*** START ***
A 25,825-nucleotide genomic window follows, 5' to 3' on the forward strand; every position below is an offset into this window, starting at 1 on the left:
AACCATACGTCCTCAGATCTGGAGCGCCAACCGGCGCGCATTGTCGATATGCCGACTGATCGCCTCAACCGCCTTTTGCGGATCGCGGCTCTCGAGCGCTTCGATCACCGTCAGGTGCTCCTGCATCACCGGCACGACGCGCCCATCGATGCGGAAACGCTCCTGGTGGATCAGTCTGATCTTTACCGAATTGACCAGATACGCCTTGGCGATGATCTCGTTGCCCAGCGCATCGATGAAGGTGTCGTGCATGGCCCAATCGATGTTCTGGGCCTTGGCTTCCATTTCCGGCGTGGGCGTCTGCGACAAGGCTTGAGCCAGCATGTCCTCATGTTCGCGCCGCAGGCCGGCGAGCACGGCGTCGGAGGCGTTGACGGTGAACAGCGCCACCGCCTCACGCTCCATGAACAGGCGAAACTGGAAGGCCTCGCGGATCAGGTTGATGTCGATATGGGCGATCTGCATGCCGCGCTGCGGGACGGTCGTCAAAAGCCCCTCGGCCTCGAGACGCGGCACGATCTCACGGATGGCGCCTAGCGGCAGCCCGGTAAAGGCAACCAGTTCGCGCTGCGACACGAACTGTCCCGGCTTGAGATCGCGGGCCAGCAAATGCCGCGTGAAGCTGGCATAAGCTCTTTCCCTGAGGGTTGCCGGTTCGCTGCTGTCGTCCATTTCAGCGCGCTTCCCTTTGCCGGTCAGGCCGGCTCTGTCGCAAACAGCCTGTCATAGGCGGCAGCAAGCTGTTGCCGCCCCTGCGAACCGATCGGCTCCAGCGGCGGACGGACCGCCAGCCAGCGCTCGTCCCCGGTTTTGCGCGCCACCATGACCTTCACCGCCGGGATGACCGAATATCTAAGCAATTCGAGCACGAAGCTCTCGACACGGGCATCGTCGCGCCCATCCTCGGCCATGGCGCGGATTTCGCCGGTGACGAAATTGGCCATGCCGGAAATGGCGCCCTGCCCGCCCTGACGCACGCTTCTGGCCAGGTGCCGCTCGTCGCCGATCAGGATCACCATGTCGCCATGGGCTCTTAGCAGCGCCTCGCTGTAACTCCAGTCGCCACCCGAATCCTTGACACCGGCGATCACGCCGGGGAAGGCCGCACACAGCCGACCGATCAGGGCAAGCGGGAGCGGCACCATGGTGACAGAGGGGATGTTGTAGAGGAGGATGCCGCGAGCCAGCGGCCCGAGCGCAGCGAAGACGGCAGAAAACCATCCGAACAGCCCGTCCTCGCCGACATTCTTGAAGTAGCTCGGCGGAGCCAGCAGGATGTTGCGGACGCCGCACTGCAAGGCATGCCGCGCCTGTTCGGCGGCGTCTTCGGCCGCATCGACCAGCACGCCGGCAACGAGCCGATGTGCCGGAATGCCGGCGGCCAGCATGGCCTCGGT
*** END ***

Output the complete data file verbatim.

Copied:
A 25,825-nucleotide genomic window follows, 5' to 3' on the forward strand; every position below is an offset into this window, starting at 1 on the left:
AACCATACGTCCTCAGATCTGGAGCGCCAACCGGCGCGCATTGTCGATATGCCGACTGATCGCCTCAACCGCCTTTTGCGGATCGCGGCTCTCGAGCGCTTCGATCACCGTCAGGTGCTCCTGCATCACCGGCACGACGCGCCCATCGATGCGGAAACGCTCCTGGTGGATCAGTCTGATCTTTACCGAATTGACCAGATACGCCTTGGCGATGATCTCGTTGCCCAGCGCATCGATGAAGGTGTCGTGCATGGCCCAATCGATGTTCTGGGCCTTGGCTTCCATTTCCGGCGTGGGCGTCTGCGACAAGGCTTGAGCCAGCATGTCCTCATGTTCGCGCCGCAGGCCGGCGAGCACGGCGTCGGAGGCGTTGACGGTGAACAGCGCCACCGCCTCACGCTCCATGAACAGGCGAAACTGGAAGGCCTCGCGGATCAGGTTGATGTCGATATGGGCGATCTGCATGCCGCGCTGCGGGACGGTCGTCAAAAGCCCCTCGGCCTCGAGACGCGGCACGATCTCACGGATGGCGCCTAGCGGCAGCCCGGTAAAGGCAACCAGTTCGCGCTGCGACACGAACTGTCCCGGCTTGAGATCGCGGGCCAGCAAATGCCGCGTGAAGCTGGCATAAGCTCTTTCCCTGAGGGTTGCCGGTTCGCTGCTGTCGTCCATTTCAGCGCGCTTCCCTTTGCCGGTCAGGCCGGCTCTGTCGCAAACAGCCTGTCATAGGCGGCAGCAAGCTGTTGCCGCCCCTGCGAACCGATCGGCTCCAGCGGCGGACGGACCGCCAGCCAGCGCTCGTCCCCGGTTTTGCGCGCCACCATGACCTTCACCGCCGGGATGACCGAATATCTAAGCAATTCGAGCACGAAGCTCTCGACACGGGCATCGTCGCGCCCATCCTCGGCCATGGCGCGGATTTCGCCGGTGACGAAATTGGCCATGCCGGAAATGGCGCCCTGCCCGCCCTGACGCACGCTTCTGGCCAGGTGCCGCTCGTCGCCGATCAGGATCACCATGTCGCCATGGGCTCTTAGCAGCGCCTCGCTGTAACTCCAGTCGCCACCCGAATCCTTGACACCGGCGATCACGCCGGGGAAGGCCGCACACAGCCGACCGATCAGGGCAAGCGGGAGCGGCACCATGGTGACAGAGGGGATGTTGTAGAGGAGGATGCCGCGAGCCAGCGGCCCGAGCGCAGCGAAGACGGCAGAAAACCATCCGAACAGCCCGTCCTCGCCGACATTCTTGAAGTAGCTCGGCGGAGCCAGCAGGATGTTGCGGACGCCGCACTGCAAGGCATGCCGCGCCTGTTCGGCGGCGTCTTCGGCCGCATCGACCAGCACGCCGGCAACGAGCCGATGTGCCGGAATGCCGGCGGCCAGCATGGCCTCGGT